It works with 802.11 b/g/n wireless networks, which is the standard now. The price is usually under $12 which can’t be beat. The only downfall with the TP-Link TL-WN722N wireless adapter is that it can only transmit up to 150Mbps. This shouldn’t be a problem for many users and you most likely will not even notice the slower speeds unless you are transferring files onto your network.

For under $12 and great connectivity and options the TP-Link TL-WN722N wireless adapter is my pick for best WiFi adapter for the Raspberry Pi in 2016.

 

 

 

How to install aircrack-ng suite on the Raspberry Pi

About: In some cases you may need to install the aircrack-ng suite on a Raspberry Pi that’s dedicated to hacking like the official Raspbian distro. That’s not a problem. Installing aircrack-ng on the Raspberry Pi is very easy and I’ll show you how to get it up and running in just a few steps. This tutorial is also useful if you need to update your aircrack-ng suite when using Kali or PwnPi that comes with an older version.

Objective: To demonstrate how to install aircrack-ng suite on the Raspbian distro for the Raspberry Pi

Material: You will need the following:

Instructions: Let’s begin by installing the libraries that are needed to get aircrack-ng to work on the Raspberry Pi. Type in the following command: Continue Reading

How to block ads on your network with the Raspberry Pi

About: You can use your Raspberry Pi as a DNS server which blocks ads on all your devices connected to your network. This means your Iphone, Android phones and Ipads can now block ads without needing to root them or do any changes to them. We’ll be using Pi-hole to put on our Raspberry Pi and the install is very simple. I will be using a dedicated Raspberry Pi with a clean install of Raspbian on it. If you are using your Pi for anything else like a web server or have edited the DNS settings then the install may break your setup. I would recommend setting up your Pi-hole on a clean install to prevent anything like this from happening or backup your Pi before running the install.

Objective: To demonstrate how to set up our Raspberry Pi as a DNS server that blocks ads on all devices network wide.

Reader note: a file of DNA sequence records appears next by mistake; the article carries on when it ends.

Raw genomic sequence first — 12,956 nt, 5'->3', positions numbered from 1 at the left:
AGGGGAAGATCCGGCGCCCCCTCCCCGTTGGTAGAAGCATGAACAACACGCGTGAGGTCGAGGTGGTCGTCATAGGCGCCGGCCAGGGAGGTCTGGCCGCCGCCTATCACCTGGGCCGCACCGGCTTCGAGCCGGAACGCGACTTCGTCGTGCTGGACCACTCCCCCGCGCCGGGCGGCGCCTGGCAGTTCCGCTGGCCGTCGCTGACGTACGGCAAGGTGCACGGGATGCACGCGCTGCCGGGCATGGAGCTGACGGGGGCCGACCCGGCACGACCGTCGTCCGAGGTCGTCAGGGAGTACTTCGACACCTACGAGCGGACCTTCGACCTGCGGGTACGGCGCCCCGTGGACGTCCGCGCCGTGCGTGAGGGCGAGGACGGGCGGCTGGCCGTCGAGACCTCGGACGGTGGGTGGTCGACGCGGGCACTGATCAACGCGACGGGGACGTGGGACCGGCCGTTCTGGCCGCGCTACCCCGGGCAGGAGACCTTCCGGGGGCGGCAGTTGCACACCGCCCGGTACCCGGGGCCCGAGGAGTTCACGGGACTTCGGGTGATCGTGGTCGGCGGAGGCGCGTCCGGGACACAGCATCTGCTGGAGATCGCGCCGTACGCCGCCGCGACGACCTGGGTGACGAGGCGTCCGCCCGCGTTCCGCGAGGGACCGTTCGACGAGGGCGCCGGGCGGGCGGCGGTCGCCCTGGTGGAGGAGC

Material: You will need the following:

Instructions: Installation of Pi-hole is very simple. Start off by simply typing the following command in the terminal Continue Reading

How to perform a Pixie Dust WPS attack using the Raspberry Pi

About: WPS stands for Wi-Fi Protected Setup and it is a wireless networking standard that tries to make connections between a router and your wireless devices faster and easier. It only works for wireless networks that have WPA/WPA2 security. It is suppose to make it easier to connect devices without a keyboard, like a TV, to your home network. Most routers come with WPS enabled and work by pushing the WPS button on your router and connecting your device. I personally have never heard or WPS before doing this research and have never used it in my personal life.

WPS works by having the router generate an eight-digit PIN that you need to enter on your devices to connect. WPS can easily be cracked because rather than the router check the entire eight-digit PIN at once, the router checks the first four digits separately from the last four digits. This makes WPS PINs very easy to brute force. There are only 11,000 possible four-digit codes, and once the brute force software gets the first four digits right, the attacker can move on to the rest of the digits. Many modern routers try to prevent this by timing out incorrect pins after a certain time, but this is still not the norm.

Many routers come with WPS enabled and it can be disabled. You can follow my tutorial on how to disable WPS on my Netgear router here. The best router to purchase that will remain secure from this kind of attack is a router that doesn’t even provide WPS.

Objective: To demonstrate how insecure having WPS enabled on your router

Material: You will need the following:

Instructions: I am using PwnPi on my Raspberry Pi but this can also be performed using Raspbian. Let’s start by installing some software and the tools we will be using. I will assume you have the aircrack-ng suite already installed and know how to use your WiFi USB adapter. Continue Reading

How to setup your Raspberry Pi as an Access Point

About: Setting up your Raspberry Pi as an access point may come in handy. Especially in a pinch when your home router dies and you need some WiFi in your house while a new router is on order. It can also be useful if you want to set up an access point to perform evil doings like monitoring all the traffic or setting up an evil twin network.

In this tutorial we will be setting up a WiFi Access Point and linking all data to our Ethernet connection, so make sure we have an active internet connection on the Ethernet port to tunnel all the WiFi data to it.

Objective: To create a WiFi access point on our Raspberry Pi and link our WiFi connection to the Ethernet connection.

Material: You will need the following:

Instructions: Just a warning before continuing, setting up your network settings can mess things up if you are using the Raspberry Pi for something else. Be sure to make a backup of your Raspberry Pi before continuing if you need to. Also troubleshooting network issues can be difficult if you are inexperienced with networking. Be sure to follow the directions carefully and you should be alright.